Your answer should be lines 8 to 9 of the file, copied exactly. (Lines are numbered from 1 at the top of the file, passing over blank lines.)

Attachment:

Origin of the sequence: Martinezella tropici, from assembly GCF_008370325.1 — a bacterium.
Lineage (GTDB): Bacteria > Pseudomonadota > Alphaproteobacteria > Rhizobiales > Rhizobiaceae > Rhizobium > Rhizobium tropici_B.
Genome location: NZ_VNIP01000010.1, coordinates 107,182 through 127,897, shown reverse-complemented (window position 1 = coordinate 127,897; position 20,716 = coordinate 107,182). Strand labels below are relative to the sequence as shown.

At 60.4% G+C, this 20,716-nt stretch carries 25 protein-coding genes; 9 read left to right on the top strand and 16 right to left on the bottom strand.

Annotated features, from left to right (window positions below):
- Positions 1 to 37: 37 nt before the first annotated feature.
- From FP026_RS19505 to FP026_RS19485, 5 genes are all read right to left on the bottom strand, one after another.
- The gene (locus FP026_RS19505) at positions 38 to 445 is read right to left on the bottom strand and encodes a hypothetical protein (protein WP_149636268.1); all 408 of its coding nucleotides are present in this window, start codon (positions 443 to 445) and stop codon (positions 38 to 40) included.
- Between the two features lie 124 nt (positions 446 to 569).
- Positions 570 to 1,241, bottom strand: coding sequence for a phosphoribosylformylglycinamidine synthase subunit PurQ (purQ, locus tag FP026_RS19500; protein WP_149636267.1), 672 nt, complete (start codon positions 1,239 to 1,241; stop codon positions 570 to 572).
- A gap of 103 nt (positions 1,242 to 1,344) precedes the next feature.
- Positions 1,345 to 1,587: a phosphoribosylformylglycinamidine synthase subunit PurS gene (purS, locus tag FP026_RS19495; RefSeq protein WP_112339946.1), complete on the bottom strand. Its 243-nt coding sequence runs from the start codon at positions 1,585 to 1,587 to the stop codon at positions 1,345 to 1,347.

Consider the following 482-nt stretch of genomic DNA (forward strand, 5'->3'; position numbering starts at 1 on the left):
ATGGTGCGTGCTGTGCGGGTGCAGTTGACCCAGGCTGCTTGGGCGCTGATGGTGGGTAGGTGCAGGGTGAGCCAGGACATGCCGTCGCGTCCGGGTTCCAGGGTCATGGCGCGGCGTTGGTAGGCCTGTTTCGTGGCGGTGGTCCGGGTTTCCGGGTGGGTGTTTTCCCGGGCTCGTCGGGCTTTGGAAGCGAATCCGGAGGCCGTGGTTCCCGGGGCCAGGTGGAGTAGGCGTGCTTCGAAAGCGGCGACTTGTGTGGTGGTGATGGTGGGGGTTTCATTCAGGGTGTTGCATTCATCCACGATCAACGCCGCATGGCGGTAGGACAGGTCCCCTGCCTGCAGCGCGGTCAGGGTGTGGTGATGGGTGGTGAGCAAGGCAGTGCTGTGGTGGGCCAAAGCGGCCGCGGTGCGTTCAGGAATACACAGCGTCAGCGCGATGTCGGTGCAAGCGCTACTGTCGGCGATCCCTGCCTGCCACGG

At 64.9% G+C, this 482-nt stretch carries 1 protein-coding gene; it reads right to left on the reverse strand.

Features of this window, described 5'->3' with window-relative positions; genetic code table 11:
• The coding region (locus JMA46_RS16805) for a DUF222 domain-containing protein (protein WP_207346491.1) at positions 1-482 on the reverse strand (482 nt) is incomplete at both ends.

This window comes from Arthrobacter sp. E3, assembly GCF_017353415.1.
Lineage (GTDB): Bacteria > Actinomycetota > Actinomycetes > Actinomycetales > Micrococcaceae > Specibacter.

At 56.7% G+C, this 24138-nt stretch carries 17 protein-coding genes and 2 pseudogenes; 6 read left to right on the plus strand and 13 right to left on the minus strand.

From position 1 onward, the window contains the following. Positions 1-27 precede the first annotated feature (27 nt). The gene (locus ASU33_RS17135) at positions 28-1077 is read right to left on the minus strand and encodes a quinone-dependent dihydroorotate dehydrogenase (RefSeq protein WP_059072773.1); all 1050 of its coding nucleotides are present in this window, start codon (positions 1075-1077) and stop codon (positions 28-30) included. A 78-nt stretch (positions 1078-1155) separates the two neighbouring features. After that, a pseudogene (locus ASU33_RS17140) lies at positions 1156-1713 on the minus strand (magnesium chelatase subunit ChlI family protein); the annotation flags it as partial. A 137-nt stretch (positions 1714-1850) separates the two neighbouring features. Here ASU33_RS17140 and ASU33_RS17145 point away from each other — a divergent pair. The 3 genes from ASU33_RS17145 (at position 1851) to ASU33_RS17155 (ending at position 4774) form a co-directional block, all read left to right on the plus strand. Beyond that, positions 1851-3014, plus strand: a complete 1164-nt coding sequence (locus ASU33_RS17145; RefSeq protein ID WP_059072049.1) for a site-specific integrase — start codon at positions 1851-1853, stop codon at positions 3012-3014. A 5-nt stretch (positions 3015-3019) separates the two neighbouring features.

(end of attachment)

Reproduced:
- The gene (locus FP026_RS19505) at positions 38 to 445 is read right to left on the bottom strand and encodes a hypothetical protein (protein WP_149636268.1); all 408 of its coding nucleotides are present in this window, start codon (positions 443 to 445) and stop codon (positions 38 to 40) included.
- Between the two features lie 124 nt (positions 446 to 569).